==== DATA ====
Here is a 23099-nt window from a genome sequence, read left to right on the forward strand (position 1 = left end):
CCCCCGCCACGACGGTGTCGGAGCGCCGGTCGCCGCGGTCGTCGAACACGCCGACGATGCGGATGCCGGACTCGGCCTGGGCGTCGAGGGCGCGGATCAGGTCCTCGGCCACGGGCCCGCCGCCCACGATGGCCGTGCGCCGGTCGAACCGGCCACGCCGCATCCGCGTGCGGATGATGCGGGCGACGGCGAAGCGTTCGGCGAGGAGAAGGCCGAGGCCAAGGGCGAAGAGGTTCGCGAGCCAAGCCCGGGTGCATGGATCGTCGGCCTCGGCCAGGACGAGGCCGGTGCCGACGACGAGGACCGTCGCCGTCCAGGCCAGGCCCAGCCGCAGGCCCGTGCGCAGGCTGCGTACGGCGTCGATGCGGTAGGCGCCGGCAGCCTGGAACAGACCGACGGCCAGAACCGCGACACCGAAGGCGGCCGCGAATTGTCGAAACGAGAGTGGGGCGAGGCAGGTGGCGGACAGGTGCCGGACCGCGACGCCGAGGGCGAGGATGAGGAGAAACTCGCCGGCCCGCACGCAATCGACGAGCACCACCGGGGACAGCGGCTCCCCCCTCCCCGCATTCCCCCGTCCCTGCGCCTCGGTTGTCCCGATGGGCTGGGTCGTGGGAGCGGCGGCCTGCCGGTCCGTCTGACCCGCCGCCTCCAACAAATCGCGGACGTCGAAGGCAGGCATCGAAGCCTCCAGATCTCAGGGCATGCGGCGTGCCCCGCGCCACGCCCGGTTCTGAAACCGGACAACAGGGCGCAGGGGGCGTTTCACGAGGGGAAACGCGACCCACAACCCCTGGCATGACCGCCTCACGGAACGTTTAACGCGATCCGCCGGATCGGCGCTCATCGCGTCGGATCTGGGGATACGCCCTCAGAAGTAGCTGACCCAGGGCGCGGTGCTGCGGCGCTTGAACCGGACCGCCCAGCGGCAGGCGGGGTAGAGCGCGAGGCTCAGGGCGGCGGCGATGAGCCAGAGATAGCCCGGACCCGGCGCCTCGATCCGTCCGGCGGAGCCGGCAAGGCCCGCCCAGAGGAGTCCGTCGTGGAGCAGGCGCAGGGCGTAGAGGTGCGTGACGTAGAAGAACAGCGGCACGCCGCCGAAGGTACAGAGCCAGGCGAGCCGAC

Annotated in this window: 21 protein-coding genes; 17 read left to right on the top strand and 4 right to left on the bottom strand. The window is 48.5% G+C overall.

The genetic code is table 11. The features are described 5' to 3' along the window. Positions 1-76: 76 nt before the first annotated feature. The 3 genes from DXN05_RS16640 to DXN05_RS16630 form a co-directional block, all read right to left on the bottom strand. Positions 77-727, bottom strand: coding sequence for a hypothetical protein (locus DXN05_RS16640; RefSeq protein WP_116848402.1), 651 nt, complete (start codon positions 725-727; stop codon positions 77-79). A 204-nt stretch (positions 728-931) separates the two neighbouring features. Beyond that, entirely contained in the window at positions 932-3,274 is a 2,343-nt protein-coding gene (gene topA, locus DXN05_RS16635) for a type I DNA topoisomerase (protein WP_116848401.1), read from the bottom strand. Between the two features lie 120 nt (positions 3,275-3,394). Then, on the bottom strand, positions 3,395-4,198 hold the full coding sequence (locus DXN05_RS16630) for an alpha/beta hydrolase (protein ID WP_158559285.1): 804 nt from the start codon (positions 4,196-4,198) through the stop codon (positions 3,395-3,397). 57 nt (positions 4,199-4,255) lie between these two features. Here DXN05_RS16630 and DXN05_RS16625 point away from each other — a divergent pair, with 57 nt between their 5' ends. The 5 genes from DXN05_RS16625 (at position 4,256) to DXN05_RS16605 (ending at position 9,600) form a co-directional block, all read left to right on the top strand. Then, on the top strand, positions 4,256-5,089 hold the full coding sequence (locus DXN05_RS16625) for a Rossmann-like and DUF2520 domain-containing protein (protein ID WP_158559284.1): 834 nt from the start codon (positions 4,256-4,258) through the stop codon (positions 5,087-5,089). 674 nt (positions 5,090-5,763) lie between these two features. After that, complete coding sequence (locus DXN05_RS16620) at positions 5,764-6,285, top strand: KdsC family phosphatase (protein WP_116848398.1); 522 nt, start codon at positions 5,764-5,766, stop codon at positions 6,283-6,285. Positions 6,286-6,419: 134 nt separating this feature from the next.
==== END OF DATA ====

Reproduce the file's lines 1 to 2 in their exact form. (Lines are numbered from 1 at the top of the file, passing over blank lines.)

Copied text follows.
Here is a 23099-nt window from a genome sequence, read left to right on the forward strand (position 1 = left end):
CCCCCGCCACGACGGTGTCGGAGCGCCGGTCGCCGCGGTCGTCGAACACGCCGACGATGCGGATGCCGGACTCGGCCTGGGCGTCGAGGGCGCGGATCAGGTCCTCGGCCACGGGCCCGCCGCCCACGATGGCCGTGCGCCGGTCGAACCGGCCACGCCGCATCCGCGTGCGGATGATGCGGGCGACGGCGAAGCGTTCGGCGAGGAGAAGGCCGAGGCCAAGGGCGAAGAGGTTCGCGAGCCAAGCCCGGGTGCATGGATCGTCGGCCTCGGCCAGGACGAGGCCGGTGCCGACGACGAGGACCGTCGCCGTCCAGGCCAGGCCCAGCCGCAGGCCCGTGCGCAGGCTGCGTACGGCGTCGATGCGGTAGGCGCCGGCAGCCTGGAACAGACCGACGGCCAGAACCGCGACACCGAAGGCGGCCGCGAATTGTCGAAACGAGAGTGGGGCGAGGCAGGTGGCGGACAGGTGCCGGACCGCGACGCCGAGGGCGAGGATGAGGAGAAACTCGCCGGCCCGCACGCAATCGACGAGCACCACCGGGGACAGCGGCTCCCCCCTCCCCGCATTCCCCCGTCCCTGCGCCTCGGTTGTCCCGATGGGCTGGGTCGTGGGAGCGGCGGCCTGCCGGTCCGTCTGACCCGCCGCCTCCAACAAATCGCGGACGTCGAAGGCAGGCATCGAAGCCTCCAGATCTCAGGGCATGCGGCGTGCCCCGCGCCACGCCCGGTTCTGAAACCGGACAACAGGGCGCAGGGGGCGTTTCACGAGGGGAAACGCGACCCACAACCCCTGGCATGACCGCCTCACGGAACGTTTAACGCGATCCGCCGGATCGGCGCTCATCGCGTCGGATCTGGGGATACGCCCTCAGAAGTAGCTGACCCAGGGCGCGGTGCTGCGGCGCTTGAACCGGACCGCCCAGCGGCAGGCGGGGTAGAGCGCGAGGCTCAGGGCGGCGGCGATGAGCCAGAGATAGCCCGGACCCGGCGCCTCGATCCGTCCGGCGGAGCCGGCAAGGCCCGCCCAGAGGAGTCCGTCGTGGAGCAGGCGCAGGGCGTAGAGGTGCGTGACGTAGAAGAACAGCGGCACGCCGCCGAAGGTACAGAGCCAGGCGAGCCGAC